In 1837, at the age of 17, Florence Nightingale heard the voice of God calling her to His service. This call led her to become a pioneer in modern nursing practice, strengthening the already solid ties between faith and nursing that had begun in monasteries centuries earlier. The relationship between spirituality and nursing remains relevant today, especially in a time of increasing religious diversity.
For two days last weekend, over 100 nurse educators, undergraduate nursing students, and interested nurses from the community gathered on Trinity Western University's campus for a symposium on the intersection between faith and nursing practice. The vision for the event derives from TWU Nursing Department's desire to "build a community of nurse-scholars who are thoughtful about faith and nursing," says Dr. Sheryl Reimer-Kirkham, Associate Professor of Nursing.
The symposium began on Friday evening with a welcome address from TWU president Dr. Jonathan Raymond. Raymond, who has worked closely with nurses in the past as the Director of the International Centre for Health Promotion and Disease Prevention Research at the University of Hawaii, expressed his respect for the nursing profession and commented on TWU's nursing program as "a developing part and strength of the University."
Raymond's address was followed by keynote lecturer Dr. Bart Cusveller, Associate Professor of Ethics and Nursing at the Christelijke Hogeschool Ede (the Netherlands) and internationally renowned scholar in the area of Christian ethics, philosophy and spirituality in nursing practice. Cusveller, currently a visiting scholar at TWU, spoke on how Christian commitment pertains to the nursing vocation.
Karen Jonson of Fraser Health Authority responded to Cusveller's lecture, noting issues specific to the British Columbia nursing community as well as possible solutions. Her response was followed by a question and answer period.
Heather Elliot, 4th year 22 year old TWU undergraduate nursing student, commented on the event, noting that "It was encouraging to gather with different generations of nurses. It's encouraging to sit here together and discuss these issues because you realize that there are people willing to continue that dialogue."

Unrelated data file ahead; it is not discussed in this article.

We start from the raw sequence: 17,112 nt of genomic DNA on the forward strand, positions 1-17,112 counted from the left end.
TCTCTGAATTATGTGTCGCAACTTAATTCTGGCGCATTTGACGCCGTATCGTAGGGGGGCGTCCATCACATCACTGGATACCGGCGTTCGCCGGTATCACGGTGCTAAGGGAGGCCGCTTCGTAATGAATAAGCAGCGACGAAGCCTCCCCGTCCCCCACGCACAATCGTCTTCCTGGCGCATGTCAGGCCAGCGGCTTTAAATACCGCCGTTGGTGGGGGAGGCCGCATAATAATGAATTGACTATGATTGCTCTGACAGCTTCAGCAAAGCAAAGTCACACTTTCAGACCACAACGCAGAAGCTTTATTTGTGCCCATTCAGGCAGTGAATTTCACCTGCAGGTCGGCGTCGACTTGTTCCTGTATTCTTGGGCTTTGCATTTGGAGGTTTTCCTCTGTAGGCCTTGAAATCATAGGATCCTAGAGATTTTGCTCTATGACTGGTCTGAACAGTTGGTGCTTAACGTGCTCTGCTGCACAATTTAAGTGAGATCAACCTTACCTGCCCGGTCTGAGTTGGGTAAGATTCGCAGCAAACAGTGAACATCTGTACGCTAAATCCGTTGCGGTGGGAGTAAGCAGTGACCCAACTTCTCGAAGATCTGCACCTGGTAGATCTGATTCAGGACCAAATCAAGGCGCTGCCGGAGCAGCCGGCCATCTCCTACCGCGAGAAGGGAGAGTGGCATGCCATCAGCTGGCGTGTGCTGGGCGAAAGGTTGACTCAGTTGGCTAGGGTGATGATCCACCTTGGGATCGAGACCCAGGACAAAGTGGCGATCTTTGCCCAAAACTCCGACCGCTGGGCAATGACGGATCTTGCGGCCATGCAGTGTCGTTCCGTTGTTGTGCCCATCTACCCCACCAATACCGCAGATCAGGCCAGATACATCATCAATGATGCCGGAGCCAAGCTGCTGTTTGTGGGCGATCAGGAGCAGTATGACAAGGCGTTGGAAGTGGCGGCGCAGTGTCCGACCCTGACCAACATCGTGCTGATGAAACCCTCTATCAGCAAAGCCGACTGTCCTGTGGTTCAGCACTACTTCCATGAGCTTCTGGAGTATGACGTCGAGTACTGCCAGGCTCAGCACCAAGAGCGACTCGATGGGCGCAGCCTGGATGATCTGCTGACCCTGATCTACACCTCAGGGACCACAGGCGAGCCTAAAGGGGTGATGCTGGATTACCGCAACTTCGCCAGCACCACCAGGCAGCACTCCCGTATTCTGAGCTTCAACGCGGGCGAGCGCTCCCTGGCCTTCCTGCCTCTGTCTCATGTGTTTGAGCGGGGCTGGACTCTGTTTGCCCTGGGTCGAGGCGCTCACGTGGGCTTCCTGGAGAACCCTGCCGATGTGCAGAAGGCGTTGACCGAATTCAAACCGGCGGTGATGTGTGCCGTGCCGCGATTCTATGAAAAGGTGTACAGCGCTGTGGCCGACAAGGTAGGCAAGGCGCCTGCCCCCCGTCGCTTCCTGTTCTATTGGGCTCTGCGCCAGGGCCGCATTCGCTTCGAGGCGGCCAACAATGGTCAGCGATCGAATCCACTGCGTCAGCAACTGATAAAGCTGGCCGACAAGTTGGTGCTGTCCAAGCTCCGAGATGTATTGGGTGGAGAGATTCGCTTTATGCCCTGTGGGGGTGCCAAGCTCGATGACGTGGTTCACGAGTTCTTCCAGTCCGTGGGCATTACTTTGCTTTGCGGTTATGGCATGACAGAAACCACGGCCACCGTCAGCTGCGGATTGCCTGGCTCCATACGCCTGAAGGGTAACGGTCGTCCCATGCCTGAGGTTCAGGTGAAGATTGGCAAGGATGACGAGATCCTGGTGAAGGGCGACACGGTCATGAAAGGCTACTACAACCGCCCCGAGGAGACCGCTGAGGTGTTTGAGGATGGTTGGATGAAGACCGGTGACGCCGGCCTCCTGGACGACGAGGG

Saturday's events provided the opportunity for dialogue in a more intimate setting as attendees discussed the relationship between faith and nursing in workshops. Key issues addressed were how to tend to the religious and spiritual needs of the patient and the interactions between health and the environment, health as relational and in community, health as human flourishing, and health as the absence of the social determinants of disease.
Reimer-Kirkham noted that the symposium, described by guests as "inspirational," "exceptional," and "a gift," will likely become an annual event, and Cusveller expressed hopes for future collaboration and exchange between the Nursing Department's of TWU and the Christelijke Hogeschool Ede.
For more information on Trinity Western University's Nursing Department, including the Master of Science in Nursing (MSN) program, visit: http://www.twu.ca/academics/nursing/.
Trinity Western University, in Langley, B.C., is an independent Christian liberal arts and sciences university enrolling approximately 4000 students. TWU offers 41undergraduate majors, ranging from biotechnology, education, nursing, theatre and music, to psychology, communications and biblical studies. TWU's 17 graduate degree programs include counseling psychology, business, theology, linguistics, and leadership, and interdisciplinary degrees in English, philosophy and history. TWU holds Canada Research Chairs in Dead Sea Scroll Studies, Developmental Genetics and Disease, and Interpretation, Religion & Culture.
Last Updated: 2009-11-10